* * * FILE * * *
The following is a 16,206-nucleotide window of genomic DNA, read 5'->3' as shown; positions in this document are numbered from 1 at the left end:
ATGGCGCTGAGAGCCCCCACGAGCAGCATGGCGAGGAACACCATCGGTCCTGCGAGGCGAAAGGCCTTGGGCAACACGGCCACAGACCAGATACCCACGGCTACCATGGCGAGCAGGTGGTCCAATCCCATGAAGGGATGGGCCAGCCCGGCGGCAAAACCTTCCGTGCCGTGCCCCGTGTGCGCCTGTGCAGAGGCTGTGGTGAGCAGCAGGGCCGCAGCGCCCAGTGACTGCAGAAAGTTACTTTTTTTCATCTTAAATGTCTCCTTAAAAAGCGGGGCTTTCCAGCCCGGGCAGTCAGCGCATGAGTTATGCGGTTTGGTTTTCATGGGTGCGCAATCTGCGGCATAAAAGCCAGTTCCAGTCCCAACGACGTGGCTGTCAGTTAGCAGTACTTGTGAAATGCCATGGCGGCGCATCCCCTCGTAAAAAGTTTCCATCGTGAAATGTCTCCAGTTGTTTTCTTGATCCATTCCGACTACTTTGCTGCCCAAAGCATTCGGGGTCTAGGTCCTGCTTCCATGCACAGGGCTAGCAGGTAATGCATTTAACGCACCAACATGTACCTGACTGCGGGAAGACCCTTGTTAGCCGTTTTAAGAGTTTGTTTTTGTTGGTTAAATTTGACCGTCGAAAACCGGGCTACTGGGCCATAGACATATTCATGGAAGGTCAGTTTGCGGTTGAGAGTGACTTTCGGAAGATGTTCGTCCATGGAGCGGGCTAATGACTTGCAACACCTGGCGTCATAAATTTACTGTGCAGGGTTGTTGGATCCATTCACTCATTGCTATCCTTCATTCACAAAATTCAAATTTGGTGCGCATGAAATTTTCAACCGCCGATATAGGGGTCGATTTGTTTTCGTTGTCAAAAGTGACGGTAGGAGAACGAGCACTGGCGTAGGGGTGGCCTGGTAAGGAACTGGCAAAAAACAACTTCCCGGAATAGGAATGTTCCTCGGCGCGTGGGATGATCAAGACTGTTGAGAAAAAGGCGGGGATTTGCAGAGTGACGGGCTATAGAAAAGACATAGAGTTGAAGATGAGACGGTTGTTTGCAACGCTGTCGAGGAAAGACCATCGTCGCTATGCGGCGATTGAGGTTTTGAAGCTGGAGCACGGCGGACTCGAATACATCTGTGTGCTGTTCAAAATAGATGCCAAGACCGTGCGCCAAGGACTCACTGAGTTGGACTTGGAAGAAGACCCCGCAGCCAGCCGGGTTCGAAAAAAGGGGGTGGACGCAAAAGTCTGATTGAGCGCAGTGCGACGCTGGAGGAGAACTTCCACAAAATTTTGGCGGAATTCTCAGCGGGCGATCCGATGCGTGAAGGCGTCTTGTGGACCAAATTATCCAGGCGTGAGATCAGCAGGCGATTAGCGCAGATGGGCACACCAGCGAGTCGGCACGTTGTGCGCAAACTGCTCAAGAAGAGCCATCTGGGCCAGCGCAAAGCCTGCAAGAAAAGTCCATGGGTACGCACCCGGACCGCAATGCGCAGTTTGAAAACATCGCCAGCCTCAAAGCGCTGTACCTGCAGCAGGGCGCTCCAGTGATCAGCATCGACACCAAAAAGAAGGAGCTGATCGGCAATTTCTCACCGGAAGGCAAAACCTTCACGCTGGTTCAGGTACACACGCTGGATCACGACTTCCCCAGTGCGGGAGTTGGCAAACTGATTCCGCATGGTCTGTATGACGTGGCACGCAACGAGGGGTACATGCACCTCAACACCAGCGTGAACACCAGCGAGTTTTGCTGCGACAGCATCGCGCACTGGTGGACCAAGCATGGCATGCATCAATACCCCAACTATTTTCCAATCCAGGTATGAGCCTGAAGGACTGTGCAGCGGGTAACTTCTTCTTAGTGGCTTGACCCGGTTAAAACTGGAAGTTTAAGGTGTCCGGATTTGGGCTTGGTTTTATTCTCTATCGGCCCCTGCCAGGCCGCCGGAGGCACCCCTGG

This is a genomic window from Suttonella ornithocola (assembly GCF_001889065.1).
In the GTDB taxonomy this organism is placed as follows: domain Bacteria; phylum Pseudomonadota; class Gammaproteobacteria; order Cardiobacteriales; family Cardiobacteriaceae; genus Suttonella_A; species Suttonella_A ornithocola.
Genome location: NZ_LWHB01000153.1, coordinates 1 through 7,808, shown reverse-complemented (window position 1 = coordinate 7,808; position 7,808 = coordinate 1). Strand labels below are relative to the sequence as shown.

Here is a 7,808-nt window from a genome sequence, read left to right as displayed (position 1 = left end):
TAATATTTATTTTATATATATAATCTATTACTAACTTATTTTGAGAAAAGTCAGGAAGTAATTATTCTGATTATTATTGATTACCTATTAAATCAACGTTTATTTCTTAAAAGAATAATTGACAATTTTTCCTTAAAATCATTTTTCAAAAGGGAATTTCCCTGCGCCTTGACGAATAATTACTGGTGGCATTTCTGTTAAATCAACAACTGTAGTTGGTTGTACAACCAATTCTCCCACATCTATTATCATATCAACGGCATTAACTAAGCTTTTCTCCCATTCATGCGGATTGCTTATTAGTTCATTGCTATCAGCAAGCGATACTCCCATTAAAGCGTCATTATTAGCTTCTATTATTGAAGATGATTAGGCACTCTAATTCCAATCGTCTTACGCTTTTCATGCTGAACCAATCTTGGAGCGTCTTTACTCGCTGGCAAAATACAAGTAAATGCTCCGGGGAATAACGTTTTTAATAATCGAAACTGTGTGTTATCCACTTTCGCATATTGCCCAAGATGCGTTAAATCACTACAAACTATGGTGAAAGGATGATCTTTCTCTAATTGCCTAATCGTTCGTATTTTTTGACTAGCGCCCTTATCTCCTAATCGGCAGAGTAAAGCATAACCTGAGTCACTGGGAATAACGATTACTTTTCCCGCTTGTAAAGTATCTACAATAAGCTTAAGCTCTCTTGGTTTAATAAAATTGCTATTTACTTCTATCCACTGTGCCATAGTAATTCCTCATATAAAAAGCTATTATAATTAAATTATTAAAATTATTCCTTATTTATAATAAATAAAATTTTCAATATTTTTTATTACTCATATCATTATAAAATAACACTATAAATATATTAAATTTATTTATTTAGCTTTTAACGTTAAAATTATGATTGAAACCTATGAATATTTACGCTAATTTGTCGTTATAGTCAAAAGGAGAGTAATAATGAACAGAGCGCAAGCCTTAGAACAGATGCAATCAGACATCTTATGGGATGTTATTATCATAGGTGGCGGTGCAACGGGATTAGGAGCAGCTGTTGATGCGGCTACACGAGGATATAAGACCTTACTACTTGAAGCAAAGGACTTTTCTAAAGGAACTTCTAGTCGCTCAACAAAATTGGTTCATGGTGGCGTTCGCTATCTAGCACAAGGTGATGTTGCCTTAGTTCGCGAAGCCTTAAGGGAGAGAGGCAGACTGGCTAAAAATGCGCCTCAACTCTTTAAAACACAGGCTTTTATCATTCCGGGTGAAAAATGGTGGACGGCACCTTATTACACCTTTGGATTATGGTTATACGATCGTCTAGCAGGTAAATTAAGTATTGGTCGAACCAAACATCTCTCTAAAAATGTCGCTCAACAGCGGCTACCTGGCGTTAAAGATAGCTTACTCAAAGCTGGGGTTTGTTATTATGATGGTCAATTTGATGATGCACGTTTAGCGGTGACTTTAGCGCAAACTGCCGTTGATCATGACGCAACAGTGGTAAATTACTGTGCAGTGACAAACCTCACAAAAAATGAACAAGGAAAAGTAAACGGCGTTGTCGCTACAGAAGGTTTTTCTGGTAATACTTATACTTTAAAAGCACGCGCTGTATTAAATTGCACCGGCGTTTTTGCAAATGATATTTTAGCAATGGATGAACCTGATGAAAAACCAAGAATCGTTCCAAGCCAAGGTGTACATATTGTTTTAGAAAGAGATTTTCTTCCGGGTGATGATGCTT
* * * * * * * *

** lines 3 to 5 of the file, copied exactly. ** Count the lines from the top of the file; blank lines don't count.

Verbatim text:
This is a genomic window from Suttonella ornithocola (assembly GCF_001889065.1).
In the GTDB taxonomy this organism is placed as follows: domain Bacteria; phylum Pseudomonadota; class Gammaproteobacteria; order Cardiobacteriales; family Cardiobacteriaceae; genus Suttonella_A; species Suttonella_A ornithocola.
Genome location: NZ_LWHB01000153.1, coordinates 1 through 7,808, shown reverse-complemented (window position 1 = coordinate 7,808; position 7,808 = coordinate 1). Strand labels below are relative to the sequence as shown.